Does it work? In a case study recently published with my company, the Centre stated that their “conversion rates increased from 4% to as much as 19% by moving from single hand-coded page experiences to content-rich microsites” such as this.
Okay, you might be thinking, such seduction is fine for high-end B2C, but is it appropriate for B2B?
Encourage A Little Playful Exploration
This next example of a seductive microsite is by Dell (disclosure: another customer of ours), targeted right at a B2B audience — traffic driven to it from display advertising on The Wall Street Journal.
Here is the landing page that leads into the microsite:
Respondents are invited to explore seven different vertical B2B interests served by Dell. Marketers: think segmentation.
While it certainly wears a sexy page design, a dynamic and graphic-driven grid layout that visually communicates Dell’s innovation, this example also demonstrates the second suggestion for seduction: an invitation to explore.
Too often, content marketing is reduced to a flat page — a long, top-to-bottom article. That works if your audience is already committed to being educated on a topic, and in the mood to study. But to engage them earlier in the funnel, using a more interactive experience which encourages a little playful exploration, can be much more seductive.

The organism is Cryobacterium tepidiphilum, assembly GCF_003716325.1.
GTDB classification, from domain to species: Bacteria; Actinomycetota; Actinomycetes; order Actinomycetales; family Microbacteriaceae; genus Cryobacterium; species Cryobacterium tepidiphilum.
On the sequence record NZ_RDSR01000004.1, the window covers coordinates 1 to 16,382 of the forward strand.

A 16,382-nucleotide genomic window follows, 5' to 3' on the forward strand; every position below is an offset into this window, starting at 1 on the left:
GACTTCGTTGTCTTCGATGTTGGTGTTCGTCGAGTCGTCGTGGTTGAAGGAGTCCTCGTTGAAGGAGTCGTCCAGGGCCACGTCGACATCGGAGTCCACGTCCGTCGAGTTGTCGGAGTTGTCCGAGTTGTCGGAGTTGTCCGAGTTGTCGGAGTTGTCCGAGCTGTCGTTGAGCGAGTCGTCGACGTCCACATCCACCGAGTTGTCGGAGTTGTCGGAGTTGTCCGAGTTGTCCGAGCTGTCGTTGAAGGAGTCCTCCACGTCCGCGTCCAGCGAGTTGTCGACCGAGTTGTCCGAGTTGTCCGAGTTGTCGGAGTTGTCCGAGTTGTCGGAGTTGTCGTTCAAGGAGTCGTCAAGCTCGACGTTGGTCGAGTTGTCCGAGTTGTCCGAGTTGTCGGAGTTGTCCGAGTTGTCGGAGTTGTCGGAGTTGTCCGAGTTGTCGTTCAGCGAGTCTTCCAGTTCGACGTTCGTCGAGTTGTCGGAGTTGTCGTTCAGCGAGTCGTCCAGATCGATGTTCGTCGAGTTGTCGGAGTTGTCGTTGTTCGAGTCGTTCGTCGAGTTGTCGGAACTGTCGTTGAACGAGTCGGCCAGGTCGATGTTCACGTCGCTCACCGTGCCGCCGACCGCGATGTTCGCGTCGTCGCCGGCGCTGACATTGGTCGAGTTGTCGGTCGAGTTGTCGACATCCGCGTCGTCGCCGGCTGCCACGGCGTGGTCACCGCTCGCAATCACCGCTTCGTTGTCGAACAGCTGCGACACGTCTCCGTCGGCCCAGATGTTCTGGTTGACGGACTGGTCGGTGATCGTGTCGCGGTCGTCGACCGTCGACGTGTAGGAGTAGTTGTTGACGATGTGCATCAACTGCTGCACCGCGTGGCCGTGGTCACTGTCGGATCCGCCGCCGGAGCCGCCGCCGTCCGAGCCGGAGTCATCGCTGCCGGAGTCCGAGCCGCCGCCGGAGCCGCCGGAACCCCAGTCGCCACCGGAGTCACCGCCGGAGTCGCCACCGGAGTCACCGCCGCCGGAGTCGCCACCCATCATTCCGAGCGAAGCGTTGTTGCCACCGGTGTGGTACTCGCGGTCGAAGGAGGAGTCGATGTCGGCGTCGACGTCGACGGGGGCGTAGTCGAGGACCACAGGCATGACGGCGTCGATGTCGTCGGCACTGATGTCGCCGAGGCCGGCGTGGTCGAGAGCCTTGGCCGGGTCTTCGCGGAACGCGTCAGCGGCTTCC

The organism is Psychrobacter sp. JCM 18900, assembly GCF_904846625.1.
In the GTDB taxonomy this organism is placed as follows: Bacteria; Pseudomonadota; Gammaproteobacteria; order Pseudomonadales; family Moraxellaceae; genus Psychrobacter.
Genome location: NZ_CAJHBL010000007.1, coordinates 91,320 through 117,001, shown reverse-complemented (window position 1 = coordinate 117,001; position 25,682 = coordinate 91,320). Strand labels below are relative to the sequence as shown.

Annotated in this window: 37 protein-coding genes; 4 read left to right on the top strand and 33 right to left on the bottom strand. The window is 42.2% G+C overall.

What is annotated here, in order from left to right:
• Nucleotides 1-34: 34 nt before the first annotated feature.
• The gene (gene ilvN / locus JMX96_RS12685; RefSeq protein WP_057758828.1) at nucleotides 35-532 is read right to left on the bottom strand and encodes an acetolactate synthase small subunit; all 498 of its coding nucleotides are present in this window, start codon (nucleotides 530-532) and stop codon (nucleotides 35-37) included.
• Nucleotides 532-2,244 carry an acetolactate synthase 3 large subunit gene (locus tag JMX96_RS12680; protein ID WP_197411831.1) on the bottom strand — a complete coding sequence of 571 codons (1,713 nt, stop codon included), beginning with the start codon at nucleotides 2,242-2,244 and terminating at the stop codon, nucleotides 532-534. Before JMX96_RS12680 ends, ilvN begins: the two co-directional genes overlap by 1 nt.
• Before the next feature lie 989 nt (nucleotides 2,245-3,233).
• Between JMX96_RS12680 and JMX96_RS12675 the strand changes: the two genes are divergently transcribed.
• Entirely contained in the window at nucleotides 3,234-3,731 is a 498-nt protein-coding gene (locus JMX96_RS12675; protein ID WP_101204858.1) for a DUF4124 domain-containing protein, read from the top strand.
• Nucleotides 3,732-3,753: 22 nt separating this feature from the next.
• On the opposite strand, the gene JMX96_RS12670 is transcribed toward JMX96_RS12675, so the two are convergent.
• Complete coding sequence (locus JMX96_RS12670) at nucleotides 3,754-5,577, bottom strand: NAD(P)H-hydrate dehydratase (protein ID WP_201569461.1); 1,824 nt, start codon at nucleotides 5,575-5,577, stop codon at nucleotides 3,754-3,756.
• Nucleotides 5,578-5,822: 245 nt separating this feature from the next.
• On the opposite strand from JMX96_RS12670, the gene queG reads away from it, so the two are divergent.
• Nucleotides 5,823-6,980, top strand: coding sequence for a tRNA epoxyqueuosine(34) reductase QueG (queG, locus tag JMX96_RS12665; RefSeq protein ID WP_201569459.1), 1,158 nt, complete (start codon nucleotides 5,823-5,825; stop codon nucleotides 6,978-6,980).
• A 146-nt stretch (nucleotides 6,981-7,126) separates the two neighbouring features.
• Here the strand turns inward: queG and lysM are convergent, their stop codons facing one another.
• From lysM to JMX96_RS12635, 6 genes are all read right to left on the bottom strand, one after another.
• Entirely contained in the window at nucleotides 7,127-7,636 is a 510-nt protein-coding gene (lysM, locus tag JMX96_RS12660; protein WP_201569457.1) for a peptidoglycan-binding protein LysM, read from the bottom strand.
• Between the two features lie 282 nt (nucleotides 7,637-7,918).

On this Dell microsite, when you zoom in on a particular interest (for example, cloud computing) you are to taken to a topic page that has a number of features to draw visitors into interacting with it. I’ll describe several using this series of three screen shots:
There’s a topic-specific headline and introductory text in the center left of each page (first screen shot), and then three subtopics along the bottom.
When you hover or click on those subtopics, more detailed information slides up (second screen shot), including a deep link to richer educational content on that subject elsewhere in the Dell ecosystem.
Clicking “What people are saying” in the lower left zoom up a similar layer (third screen shot) with links to articles, webinars, and other social proof content.
There are three keys to making this work:
- First, the discovery process needs to be effortless — the sliding and zooming springs from content already loaded in the page, so it happens smoothly and responsively.
- Second, the things that are being discovered need to be optional choices. You don’t want the user to jump through hoops to read linear content or to complete a series of required steps. On the contrary, these discover-able nuggets need to save the user from sorting through material that isn’t interesting to them. For instance, if I don’t care about consulting services, I never zoom in on that subtopic.
- Third, the discovery needs to pay off. The content that is presented via these zoom-able interactions needs to be meaningful. The novelty of the interface must serve the content, not the other way around.
Now, you may be wondering, this is cool and all, but how practical is it to implement this on a regular landing page budget?
You can promote great content, meet core search engine requirements, and be a little seductive at the same time — they’re not mutually exclusive.
By Scott Brinker